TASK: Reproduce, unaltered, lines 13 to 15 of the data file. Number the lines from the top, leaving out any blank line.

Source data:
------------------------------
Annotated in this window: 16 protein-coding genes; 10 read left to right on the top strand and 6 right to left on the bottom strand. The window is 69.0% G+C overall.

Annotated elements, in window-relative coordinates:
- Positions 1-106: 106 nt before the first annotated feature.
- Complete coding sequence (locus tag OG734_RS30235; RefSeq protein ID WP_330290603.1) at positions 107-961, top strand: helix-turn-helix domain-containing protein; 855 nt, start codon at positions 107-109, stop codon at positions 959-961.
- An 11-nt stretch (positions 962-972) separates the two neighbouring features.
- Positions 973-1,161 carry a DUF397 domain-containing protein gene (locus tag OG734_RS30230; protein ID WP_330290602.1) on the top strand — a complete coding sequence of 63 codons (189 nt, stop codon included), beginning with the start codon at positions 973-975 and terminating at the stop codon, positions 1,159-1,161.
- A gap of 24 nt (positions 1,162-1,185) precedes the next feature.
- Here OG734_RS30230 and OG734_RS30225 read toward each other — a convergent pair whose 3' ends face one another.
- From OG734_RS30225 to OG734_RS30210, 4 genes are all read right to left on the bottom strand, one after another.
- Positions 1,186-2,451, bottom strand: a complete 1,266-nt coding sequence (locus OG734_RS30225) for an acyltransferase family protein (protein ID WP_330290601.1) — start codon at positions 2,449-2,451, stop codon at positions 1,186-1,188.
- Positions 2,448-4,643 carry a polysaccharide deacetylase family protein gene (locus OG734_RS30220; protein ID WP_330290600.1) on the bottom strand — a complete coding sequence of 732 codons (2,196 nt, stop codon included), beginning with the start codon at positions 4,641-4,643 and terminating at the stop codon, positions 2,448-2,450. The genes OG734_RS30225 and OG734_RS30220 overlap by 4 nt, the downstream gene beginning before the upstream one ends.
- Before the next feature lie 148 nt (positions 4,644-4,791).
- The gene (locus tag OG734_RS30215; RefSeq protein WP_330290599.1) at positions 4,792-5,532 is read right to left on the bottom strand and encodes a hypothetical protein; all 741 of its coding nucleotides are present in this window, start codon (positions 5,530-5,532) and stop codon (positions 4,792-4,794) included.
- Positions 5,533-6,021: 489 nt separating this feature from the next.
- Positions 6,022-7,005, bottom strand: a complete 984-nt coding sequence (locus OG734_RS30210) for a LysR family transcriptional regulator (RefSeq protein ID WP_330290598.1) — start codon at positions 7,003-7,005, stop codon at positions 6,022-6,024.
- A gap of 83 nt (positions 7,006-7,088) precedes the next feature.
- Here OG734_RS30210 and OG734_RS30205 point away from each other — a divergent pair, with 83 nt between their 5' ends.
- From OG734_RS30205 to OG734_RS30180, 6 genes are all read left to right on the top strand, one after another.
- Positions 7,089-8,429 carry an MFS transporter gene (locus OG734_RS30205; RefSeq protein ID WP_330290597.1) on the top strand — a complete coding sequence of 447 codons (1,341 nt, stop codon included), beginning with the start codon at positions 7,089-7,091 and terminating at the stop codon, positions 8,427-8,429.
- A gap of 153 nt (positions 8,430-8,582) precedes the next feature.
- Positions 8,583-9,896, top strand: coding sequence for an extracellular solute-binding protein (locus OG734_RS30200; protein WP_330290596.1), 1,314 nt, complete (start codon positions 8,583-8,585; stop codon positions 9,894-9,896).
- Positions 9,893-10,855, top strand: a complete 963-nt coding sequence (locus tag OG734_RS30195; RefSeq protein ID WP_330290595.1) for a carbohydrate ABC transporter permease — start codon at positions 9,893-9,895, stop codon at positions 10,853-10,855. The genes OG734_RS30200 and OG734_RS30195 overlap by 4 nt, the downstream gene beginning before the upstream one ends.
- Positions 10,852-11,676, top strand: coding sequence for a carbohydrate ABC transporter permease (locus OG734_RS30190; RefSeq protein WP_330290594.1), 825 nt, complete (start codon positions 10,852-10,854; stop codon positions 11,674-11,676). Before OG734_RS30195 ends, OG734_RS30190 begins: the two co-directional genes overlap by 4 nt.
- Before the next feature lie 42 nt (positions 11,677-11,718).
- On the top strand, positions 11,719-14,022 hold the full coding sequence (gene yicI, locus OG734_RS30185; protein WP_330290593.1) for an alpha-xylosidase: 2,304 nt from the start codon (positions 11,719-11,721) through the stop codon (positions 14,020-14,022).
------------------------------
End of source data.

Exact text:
- The gene (locus tag OG734_RS30215; RefSeq protein WP_330290599.1) at positions 4,792-5,532 is read right to left on the bottom strand and encodes a hypothetical protein; all 741 of its coding nucleotides are present in this window, start codon (positions 5,530-5,532) and stop codon (positions 4,792-4,794) included.
- Positions 5,533-6,021: 489 nt separating this feature from the next.
- Positions 6,022-7,005, bottom strand: a complete 984-nt coding sequence (locus OG734_RS30210) for a LysR family transcriptional regulator (RefSeq protein ID WP_330290598.1) — start codon at positions 7,003-7,005, stop codon at positions 6,022-6,024.